Monsters and Dust

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Chapter 1: Surface Legend

1.

Daniel Pineda and I closed down the Demolition Salevii and Trading Postviii events with a free pile. We had been squatting in the building in Ukrainian Village for almost a month, selling and trading things to downsize for the trip out west. What we couldn't get rid of we left outside on the street by the garage. The two of us left Chicago a few weeks before developers tore down the 120-year old building.ix

After short stops in Oklahoma and Nevada, we pulled into Oakland around the fifth of July. We would stay in a section of town by the docks called the Lower Bottoms, abbreviated Lobot, which in turn was also the name of the gallery where we crashed. As we pulled the car into the warehouse the residents were in the midst of hanging a show with over 1000 artists in it, which set the tone for the refreshing attitude of the East Bay art scene that I would encounter, where egalitarianism and pragmatism often superseded aesthetics.

Ten weeks later I made Surface Legendx in the smaller project room. The composition of the announcement card was based on the famous poster from the 1966 documentary The Endless Summerxi, with compass points in place of the setting sun. A film about a group of surfers who travel around the world following the summer up and down the hemispheres, The Endless Summer had enough to unpack from its title and premise that I didn't even get around to re-watching it until the closing night of the show. Surface Legend was as a space for introspection to prepare for my own endless summer. I used the film's tag line “In Search of the Perfect Wave” as a casual metaphor for how I should move through space. In fact the whole show was a kind of orientation for this long trip, like diagram or map legend that might prepare me to scale my presence towards what I would encounter.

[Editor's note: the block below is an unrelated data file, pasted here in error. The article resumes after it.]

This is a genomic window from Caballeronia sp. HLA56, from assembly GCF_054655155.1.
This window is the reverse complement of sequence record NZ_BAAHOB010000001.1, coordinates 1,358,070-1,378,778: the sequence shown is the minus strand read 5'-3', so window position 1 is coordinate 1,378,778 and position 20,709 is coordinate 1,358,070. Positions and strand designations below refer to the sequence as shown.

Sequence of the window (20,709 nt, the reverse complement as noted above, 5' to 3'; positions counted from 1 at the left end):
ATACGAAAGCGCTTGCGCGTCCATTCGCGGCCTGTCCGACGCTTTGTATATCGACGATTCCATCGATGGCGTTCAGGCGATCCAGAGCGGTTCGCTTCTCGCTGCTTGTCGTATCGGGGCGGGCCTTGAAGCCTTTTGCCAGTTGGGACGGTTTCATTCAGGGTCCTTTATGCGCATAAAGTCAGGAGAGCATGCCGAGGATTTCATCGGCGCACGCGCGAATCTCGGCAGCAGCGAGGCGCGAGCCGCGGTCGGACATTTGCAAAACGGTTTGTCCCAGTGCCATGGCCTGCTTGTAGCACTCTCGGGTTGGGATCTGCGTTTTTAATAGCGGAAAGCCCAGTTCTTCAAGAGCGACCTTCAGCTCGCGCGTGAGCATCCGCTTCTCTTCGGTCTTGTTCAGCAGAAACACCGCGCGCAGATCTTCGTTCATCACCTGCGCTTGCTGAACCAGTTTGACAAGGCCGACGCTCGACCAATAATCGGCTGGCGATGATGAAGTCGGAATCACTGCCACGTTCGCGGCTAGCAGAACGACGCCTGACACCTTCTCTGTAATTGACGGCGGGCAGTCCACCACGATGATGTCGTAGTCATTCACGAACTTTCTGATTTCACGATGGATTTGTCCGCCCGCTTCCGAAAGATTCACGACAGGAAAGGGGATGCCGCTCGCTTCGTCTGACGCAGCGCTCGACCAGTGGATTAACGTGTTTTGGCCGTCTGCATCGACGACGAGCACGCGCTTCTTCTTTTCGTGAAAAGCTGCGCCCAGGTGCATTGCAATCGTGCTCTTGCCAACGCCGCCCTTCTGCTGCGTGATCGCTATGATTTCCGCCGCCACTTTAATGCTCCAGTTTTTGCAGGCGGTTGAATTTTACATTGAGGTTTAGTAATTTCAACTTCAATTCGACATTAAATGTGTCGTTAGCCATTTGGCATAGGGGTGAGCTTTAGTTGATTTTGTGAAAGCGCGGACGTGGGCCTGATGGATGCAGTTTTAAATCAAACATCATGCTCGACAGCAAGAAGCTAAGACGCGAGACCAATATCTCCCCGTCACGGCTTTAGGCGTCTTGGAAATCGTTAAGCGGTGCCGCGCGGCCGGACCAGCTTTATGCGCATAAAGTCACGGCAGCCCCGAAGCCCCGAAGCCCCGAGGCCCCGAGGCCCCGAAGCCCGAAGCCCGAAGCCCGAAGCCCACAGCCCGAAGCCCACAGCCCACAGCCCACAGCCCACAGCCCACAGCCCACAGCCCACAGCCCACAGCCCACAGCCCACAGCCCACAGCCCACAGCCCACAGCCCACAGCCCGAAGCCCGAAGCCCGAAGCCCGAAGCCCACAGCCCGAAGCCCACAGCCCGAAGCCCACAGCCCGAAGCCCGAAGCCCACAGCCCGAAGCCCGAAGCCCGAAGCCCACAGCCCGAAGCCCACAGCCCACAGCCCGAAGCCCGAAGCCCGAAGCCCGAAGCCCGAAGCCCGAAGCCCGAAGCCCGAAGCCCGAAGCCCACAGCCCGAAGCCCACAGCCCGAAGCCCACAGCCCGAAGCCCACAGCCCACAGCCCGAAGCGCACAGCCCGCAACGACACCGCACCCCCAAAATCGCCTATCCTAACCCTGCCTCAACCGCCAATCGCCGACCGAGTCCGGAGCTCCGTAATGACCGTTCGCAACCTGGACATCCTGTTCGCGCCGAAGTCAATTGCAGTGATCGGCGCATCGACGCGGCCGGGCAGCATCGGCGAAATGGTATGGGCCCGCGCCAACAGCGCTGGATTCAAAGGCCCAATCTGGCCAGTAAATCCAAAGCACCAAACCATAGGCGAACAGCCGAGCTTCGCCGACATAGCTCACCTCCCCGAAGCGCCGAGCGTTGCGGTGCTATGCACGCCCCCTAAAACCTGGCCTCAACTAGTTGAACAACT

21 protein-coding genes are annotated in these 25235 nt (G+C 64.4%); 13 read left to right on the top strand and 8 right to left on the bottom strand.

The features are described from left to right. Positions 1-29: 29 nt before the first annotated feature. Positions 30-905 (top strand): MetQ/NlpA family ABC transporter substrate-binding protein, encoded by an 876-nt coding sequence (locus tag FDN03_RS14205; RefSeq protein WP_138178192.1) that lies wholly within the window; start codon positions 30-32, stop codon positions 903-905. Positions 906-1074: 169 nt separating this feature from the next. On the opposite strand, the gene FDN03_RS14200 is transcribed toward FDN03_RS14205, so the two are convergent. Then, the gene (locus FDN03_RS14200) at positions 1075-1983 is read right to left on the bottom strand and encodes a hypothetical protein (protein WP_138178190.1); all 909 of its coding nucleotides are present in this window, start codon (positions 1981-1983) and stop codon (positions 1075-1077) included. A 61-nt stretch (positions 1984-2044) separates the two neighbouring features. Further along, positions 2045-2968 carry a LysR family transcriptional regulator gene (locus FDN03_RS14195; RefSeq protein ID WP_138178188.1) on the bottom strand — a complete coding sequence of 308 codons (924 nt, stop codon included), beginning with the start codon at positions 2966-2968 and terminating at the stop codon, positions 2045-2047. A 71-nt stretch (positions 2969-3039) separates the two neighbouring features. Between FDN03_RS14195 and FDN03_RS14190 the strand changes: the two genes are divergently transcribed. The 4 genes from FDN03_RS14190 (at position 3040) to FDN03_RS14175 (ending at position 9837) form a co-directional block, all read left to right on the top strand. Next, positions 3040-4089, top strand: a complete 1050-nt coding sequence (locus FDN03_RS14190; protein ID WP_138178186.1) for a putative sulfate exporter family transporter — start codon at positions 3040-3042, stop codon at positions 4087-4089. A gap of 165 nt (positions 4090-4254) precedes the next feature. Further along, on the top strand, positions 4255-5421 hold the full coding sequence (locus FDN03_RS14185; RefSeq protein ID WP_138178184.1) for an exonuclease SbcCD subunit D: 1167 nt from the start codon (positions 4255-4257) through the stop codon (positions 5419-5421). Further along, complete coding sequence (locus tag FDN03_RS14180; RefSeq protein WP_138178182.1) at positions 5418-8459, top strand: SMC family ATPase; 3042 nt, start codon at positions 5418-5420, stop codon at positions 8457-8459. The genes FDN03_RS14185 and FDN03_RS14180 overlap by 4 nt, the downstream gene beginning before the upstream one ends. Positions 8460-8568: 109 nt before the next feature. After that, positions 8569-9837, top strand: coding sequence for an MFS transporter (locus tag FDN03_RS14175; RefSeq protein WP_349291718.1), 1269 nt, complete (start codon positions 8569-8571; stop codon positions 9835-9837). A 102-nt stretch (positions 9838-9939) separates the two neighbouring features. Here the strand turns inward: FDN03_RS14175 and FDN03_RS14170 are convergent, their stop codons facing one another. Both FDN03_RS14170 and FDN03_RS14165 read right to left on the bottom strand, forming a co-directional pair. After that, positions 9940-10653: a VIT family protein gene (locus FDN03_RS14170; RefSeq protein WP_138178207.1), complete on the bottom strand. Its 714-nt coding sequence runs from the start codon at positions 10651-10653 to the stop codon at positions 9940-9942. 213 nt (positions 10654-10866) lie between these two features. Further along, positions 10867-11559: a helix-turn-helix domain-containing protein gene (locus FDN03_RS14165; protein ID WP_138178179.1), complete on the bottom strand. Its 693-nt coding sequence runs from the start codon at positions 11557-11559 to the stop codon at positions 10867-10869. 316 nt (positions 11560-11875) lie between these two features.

One piece of Surface Legend was a hyper-specific portrait of the project space, a printed photo of a section of Lobot. The title is Lower Bottomsxii &emdash; like the smallest Russian doll, it is named after the warehouse which itself is named after the larger neighborhood. The piece is designed so that it illusionistically disappears into the background when a person stands in a direct line of view facing it. The original print was too magenta, but rather than reprinting it I found some pink lights to balance the world around the picture. Anyone who has spent time in a photo lab trying to balance a perfect print would find the humor of this inversion. This gesture started a chain of similar incidents that punctuated my trip, attempts at turning mistakes into favorable accidents and thinking of art as a kind of tuning fork for different contexts.